In January, 1962 Destroyer Division 92, now consisting of LYMAN K. SWENSON (flagship), COLLETT, BLUE, and SHELTON, left Long Beach for extended duty in the Far East. The ships of Destroyer Squadron 9 spent the next two-and-a-half years in the western Pacific, homeported at Yokosuka, Japan.

During this time the SWENSON ranged widely over western Pacific waters. As a unit of the U.S. Seventh Fleet, she participated in exercises with U.S. ships and with the ships of friendly Far East countries. These included SEATO exercise "TULUNGAN", the largest amphibious training operation ever conducted in WestPac, and "CRAZY HORSE", which involved a great number of ships. She served on the Taiwan (formerly Formosa) Patrol Force half a dozen times, patrolling the Taiwan Straits, and she operated with nearly all the aircraft carriers that deployed to the western Pacific. Visits were made to Sasebo, Osaka, Iwakuni, Hong Kong, Kaohsiung and Subic Bay. In October of 1962, in Yokosuka, a Destroyer Ball celebrating the 60th anniversary of U.S. Navy Destroyers was disrupted by the Cuban missile crisis. All hands rushed back to their ships which soon put to sea. The LYMAN K. screened a carrier south of Sasebo until things settled down a fortnight later. In April of 1964 the LKS was selected to represent the U. S. Navy on a goodwill tour to Bangkok, Thailand in company with the flagship of Vice Admiral Thomas H. Moorer, Commander Seventh Fleet.

This visit was indeed a highlight of the WestPac tour. Leaving Bangkok on 30 April, the LKS made a 4-day visit to Saigon, South Vietnam, which proved to be an exciting experience for all hands.

As a final reward for outstanding service, SWENSON was ordered to return to "Uncle Sugar" via Australia. On 18 June she bid "sayonara" to Yokosuka. Brief stops at Iwo Jima and Guam were followed by a crossing the line" ceremony and a fueling stop at Port Moresby, New Guinea. The crew then spent a most enjoyable ten days in Brisbane and Sydney, Australia. The last leg of SWENSON's homeward journey was via Pago-Pago and Hawaii. She steamed into San Diego harbor 27 July, 1964 with "homeward-bound pennant" flying!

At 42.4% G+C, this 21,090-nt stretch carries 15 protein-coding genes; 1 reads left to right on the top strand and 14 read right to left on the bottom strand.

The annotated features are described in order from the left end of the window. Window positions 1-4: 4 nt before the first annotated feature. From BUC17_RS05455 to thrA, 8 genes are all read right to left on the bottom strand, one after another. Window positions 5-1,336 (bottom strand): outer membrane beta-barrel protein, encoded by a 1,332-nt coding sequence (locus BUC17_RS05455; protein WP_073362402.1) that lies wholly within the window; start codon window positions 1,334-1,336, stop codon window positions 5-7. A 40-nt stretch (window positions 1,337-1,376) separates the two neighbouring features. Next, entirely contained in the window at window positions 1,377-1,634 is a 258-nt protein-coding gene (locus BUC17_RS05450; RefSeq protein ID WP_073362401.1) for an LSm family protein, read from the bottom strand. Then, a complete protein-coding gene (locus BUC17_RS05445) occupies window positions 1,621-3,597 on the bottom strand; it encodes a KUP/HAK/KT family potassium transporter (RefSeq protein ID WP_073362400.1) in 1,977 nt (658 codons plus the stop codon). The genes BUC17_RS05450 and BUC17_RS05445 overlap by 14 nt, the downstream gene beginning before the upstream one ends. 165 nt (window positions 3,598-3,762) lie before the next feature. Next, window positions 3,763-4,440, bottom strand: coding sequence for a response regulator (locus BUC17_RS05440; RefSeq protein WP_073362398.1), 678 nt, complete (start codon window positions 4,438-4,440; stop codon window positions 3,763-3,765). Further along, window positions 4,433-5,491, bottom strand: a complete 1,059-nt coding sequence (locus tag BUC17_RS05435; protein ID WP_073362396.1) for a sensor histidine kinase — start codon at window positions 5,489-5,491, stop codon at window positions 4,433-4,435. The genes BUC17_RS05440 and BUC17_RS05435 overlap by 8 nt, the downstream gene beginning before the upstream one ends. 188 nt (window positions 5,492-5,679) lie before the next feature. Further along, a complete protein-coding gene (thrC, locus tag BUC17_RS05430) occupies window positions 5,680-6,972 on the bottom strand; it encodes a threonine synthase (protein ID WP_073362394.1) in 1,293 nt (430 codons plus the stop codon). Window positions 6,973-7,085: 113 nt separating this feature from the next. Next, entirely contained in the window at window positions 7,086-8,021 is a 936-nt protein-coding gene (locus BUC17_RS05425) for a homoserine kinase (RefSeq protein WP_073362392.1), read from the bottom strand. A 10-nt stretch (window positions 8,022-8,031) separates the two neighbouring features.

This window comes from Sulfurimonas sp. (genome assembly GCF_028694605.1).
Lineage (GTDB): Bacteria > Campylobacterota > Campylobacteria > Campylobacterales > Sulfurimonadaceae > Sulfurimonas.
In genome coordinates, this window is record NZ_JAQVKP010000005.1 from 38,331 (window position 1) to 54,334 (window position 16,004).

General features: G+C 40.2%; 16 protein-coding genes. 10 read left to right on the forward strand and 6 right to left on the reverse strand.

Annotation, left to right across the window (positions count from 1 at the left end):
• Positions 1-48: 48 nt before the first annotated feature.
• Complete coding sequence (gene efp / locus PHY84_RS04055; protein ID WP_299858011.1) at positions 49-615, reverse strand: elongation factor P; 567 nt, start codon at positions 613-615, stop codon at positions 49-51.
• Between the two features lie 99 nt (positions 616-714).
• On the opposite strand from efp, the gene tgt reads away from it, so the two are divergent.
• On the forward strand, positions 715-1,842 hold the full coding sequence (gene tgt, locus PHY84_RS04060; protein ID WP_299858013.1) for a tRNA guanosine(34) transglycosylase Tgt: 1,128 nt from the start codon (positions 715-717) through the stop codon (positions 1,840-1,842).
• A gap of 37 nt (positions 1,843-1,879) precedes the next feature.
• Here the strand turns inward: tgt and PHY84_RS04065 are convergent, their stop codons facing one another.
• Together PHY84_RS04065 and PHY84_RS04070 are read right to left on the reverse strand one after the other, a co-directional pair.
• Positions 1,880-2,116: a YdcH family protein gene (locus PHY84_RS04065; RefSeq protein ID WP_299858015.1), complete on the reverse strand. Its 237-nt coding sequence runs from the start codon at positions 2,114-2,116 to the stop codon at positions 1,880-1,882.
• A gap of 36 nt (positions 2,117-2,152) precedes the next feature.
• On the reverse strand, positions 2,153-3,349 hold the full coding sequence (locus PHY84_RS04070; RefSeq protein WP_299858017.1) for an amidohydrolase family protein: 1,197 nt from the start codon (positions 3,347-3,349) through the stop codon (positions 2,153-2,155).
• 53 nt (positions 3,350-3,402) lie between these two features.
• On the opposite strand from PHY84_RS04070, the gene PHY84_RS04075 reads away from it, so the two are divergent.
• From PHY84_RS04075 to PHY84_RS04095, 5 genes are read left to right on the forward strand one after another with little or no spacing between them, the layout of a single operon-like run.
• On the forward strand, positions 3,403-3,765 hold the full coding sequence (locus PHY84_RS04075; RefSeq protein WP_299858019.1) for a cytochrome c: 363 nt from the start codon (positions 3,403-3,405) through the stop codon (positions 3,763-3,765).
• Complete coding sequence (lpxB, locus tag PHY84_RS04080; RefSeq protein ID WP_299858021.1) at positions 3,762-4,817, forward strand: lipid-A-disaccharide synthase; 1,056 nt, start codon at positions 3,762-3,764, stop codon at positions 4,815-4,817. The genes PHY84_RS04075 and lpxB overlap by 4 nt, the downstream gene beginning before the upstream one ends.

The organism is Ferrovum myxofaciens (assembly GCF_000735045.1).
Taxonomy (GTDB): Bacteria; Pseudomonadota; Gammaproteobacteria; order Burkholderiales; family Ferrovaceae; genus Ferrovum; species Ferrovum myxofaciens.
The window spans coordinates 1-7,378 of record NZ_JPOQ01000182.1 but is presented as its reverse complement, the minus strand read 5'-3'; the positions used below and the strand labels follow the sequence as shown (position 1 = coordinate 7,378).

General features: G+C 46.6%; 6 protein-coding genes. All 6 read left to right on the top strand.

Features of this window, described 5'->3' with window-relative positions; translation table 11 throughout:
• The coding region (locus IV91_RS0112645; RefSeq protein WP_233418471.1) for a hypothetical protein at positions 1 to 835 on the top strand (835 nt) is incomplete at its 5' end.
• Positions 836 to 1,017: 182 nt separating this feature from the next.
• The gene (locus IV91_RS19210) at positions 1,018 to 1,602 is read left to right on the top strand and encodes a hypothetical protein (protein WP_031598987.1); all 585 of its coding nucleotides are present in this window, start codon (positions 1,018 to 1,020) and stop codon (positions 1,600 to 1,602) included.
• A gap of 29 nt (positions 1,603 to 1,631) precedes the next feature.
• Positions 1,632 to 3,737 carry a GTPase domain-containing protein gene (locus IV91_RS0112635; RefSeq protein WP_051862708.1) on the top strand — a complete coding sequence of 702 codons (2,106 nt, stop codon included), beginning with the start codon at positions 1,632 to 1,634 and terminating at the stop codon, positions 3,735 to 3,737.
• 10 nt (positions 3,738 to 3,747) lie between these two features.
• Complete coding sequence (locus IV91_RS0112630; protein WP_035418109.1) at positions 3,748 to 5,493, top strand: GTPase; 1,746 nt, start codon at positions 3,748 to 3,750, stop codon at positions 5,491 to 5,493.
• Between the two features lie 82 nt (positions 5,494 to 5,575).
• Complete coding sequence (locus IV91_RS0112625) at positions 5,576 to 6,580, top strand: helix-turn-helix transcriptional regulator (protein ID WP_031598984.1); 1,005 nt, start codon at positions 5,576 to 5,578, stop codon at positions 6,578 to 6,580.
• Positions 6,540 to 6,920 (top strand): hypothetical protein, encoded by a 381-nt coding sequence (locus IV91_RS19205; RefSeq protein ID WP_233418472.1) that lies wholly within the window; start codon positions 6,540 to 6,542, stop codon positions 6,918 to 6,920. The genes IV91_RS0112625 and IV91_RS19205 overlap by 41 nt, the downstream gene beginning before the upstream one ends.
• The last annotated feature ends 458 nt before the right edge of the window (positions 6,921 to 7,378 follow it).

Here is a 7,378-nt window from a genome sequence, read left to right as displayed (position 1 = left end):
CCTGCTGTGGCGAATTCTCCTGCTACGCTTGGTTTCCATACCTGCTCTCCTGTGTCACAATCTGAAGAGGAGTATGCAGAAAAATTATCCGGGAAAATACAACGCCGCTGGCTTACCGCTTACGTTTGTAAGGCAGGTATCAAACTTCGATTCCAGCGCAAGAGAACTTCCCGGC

In January of 1965 LYMAN K. SWENSON, now assigned to Destroyer Squadron 5, entered Puget Sound Naval Shipyard for over haul. Later, after completing refresher training in San Diego, she participated in the hosting of four Japanese Maritime Self Defense Force destroyers which were in San Diego on a summer cruise.

VIETNAM

In August, 1964 Congress had authorized the President to conduct military operations against North Vietnam. So, one year later, on her next WestPac deployment, LYMAN K. SWENSON proceeded to the coast of Vietnam. Her first assignment put her with Task Unit 70.8.9. From 3 to 18 October she conducted a great number of well-executed gunfire support missions, working with I Corps and II Corps army spotters ashore. Several hundred targets were destroyed. During this period she fired 2966 rounds of 5" ammunition -- as much as in two months of comparable duty during Korea! Screening and plane guard duties with INDEPENDENCE and TICONDEROGA followed.

Following return to San Diego in early 1966, SWENSON participated in the annual midshipmen training cruise in June. She was then assigned to Destroyer Squadron 17 and spent the remainder of the year operating out of her home port of San Diego, conducting both gunnery and anti-submarine training exercises. During February, 1967 the ship underwent pre-deployment repairs at the Long Beach Naval Shipyard.

On 8 April, 1967 the LYMAN K. again sailed for Vietnam via Yokosuka. From May through August she carried out search and rescue duties in the northern Tonkin Gulf. She then operated as part of a carrier screen.

Arriving home on 6 October, 1967 after another successful deployment, the veteran destroyer served as Engineering School Ship and also operated with the Development and Training Command through the end of the year.

Her last overhaul, in Long Beach Naval Shipyard, was followed by refresher training, inspections, and fleet exercises as a workup for the next WestPac deployment. Over the Fourth of July, 1968 SWENSON was host ship for the Japanese destroyer URANAMI during that ship's visit to San Diego.